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Re: Codecs for <video> and <audio>

From: Jonas Sicking <jonas@sicking.cc>
Date: Thu, 2 Jul 2009 20:56:02 -0700
Message-ID: <63df84f0907022056m247115feh440cf31ec8bec41b@mail.gmail.com>
To: Maciej Stachowiak <mjs@apple.com>
Cc: Doug Schepers <schepers@w3.org>, Joe D Williams <joedwil@earthlink.net>, robert@ocallahan.org, Ian Hickson <ian@hixie.ch>, David Singer <singer@apple.com>, public-html@w3.org
On Thu, Jul 2, 2009 at 8:25 PM, Maciej Stachowiak<mjs@apple.com> wrote:
> On Jul 2, 2009, at 8:03 PM, Jonas Sicking wrote:
>> It can only be satisfied if you seriously consider H.264 as a
>> candidate for a baseline codec. Is Apple really proposing that? I had
>> assumed not given that Apple was a very strong proponent of the
>> current RF license policy that W3C uses.
> I don't think there is currently a viable candidate for baseline codec,
> without some change in the technology landscape, so the current status quo
> of not defining one seems like the best we can do.
> Apple is working to change the landscape. And I know that Mozilla is too,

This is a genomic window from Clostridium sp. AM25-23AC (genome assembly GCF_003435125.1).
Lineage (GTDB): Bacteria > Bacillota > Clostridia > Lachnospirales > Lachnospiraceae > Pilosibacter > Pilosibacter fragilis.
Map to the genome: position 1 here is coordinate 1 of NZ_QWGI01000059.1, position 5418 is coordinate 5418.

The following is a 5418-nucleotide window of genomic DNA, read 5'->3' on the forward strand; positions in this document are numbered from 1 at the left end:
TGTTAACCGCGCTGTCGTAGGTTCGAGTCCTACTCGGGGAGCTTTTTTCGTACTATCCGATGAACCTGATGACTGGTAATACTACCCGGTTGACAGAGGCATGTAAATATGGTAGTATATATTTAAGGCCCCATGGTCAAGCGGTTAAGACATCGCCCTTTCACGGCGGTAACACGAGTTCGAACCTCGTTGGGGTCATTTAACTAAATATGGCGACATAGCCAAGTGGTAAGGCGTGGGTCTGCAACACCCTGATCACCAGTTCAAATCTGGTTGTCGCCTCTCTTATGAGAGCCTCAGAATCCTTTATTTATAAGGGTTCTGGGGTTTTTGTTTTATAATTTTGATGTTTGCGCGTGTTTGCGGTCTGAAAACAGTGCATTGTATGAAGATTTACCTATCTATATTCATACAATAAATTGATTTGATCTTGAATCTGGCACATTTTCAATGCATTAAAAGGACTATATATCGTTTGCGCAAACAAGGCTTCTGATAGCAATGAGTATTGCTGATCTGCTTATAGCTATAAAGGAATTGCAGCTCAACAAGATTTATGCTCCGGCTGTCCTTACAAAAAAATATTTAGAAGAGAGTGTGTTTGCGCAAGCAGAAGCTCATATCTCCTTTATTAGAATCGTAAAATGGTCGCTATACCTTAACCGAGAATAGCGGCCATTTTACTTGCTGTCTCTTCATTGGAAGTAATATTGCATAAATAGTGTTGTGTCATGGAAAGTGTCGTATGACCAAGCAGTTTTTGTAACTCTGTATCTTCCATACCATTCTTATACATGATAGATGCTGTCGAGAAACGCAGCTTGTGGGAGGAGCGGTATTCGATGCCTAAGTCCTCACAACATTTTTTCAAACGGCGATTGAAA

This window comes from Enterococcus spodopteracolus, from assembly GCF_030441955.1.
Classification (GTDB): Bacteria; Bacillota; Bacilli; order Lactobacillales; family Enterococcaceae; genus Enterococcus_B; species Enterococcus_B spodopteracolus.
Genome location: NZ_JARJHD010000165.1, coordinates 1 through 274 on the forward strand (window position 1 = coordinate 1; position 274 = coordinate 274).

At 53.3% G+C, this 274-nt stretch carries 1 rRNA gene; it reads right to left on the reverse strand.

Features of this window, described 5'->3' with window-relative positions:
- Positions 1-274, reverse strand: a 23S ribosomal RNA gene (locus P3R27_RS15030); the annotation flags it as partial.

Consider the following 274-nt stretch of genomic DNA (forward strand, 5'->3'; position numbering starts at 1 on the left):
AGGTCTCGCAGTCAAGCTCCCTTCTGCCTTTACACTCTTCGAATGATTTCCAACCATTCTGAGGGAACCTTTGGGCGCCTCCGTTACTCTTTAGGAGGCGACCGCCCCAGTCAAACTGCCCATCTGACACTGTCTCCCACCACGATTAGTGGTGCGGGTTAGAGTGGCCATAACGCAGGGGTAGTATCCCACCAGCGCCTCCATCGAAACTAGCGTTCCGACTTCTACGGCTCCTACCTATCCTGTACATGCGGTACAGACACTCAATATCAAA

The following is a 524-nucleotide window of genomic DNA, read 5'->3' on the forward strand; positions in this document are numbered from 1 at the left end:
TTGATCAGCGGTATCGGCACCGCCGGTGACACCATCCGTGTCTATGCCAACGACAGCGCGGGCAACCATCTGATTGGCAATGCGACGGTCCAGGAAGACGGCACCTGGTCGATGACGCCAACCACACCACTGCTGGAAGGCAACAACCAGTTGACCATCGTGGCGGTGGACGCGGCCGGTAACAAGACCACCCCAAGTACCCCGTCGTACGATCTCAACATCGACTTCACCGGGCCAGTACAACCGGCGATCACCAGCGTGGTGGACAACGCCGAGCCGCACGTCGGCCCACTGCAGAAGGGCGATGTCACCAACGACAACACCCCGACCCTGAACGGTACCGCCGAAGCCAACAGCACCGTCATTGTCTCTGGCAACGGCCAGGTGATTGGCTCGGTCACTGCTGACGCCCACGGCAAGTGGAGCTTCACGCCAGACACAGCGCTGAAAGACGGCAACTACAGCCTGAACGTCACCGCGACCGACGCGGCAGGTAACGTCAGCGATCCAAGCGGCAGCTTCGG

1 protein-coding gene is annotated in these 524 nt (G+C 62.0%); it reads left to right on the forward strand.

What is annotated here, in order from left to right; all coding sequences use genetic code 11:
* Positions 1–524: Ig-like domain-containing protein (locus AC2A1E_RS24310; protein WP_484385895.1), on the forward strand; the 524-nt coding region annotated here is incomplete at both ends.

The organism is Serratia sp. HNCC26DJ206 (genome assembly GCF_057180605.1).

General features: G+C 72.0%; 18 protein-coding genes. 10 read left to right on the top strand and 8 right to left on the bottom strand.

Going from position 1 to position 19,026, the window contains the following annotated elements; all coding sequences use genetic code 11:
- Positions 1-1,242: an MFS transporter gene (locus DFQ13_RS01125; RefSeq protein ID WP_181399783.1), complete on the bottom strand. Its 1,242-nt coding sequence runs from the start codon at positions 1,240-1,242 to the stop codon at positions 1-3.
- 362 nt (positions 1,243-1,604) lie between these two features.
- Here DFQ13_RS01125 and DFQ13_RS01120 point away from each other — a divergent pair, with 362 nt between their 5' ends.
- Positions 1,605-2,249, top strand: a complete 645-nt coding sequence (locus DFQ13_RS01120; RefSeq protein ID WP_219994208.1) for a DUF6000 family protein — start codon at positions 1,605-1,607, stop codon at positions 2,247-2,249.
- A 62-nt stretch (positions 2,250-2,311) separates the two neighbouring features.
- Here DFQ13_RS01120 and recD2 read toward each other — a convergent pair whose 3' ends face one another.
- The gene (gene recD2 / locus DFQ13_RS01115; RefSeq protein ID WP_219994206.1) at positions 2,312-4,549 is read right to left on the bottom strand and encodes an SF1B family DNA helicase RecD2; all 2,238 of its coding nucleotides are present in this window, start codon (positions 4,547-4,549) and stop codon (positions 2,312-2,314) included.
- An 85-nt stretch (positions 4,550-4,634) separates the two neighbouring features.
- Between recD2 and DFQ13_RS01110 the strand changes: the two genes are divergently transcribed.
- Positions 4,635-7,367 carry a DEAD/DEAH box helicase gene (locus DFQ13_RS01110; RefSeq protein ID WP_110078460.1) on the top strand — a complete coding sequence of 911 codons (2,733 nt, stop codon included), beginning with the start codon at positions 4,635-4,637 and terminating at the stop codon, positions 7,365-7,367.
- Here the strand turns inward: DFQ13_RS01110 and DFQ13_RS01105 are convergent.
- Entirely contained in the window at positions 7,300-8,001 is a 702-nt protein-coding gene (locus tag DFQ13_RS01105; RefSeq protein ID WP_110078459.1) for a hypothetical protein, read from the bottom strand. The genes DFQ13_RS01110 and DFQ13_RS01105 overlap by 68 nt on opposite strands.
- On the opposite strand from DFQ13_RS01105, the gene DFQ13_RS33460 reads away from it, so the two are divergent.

> though perhaps with different solutions in mind. Mozilla is also trying to
> force their preferred solution via the spec, without actually resolving the
> underlying issues. I don't think this is helpful to actually achieving
> interoperability. Requirements don't go away just because of spec language.

How is Apple working to change the landscape?

First of all putting theora as a baseline in the spec isn't forcing
anyone to do anything. If for whatever reason you can't implement the
spec at the current time (due to hardware not existing in devices that
you care about) then simply don't implement in these devices yet. For
authors that is no different from you not having had the engineering
resources to implement a feature yet, and no different to having to
support old UAs.

Second, building momentum behind Theora will actually go a long way
towards solving the underlying issue. The main advantage H.264 has is
its popularity. The popularity is why there is hardware support, and
popularity is (if I understand you correctly) why you aren't worried
about unknown patents.

> An independent patent review is one step that might appreciably change
> the landscape. Perhaps Theora advocates or a neutral party like the W3C can
> arrange such a thing.

Would Apple support such an arrangement? And would an outcome of such
a search affect Apples willingness to implement Theora?

/ Jonas
Received on Friday, 3 July 2009 03:57:02 UTC

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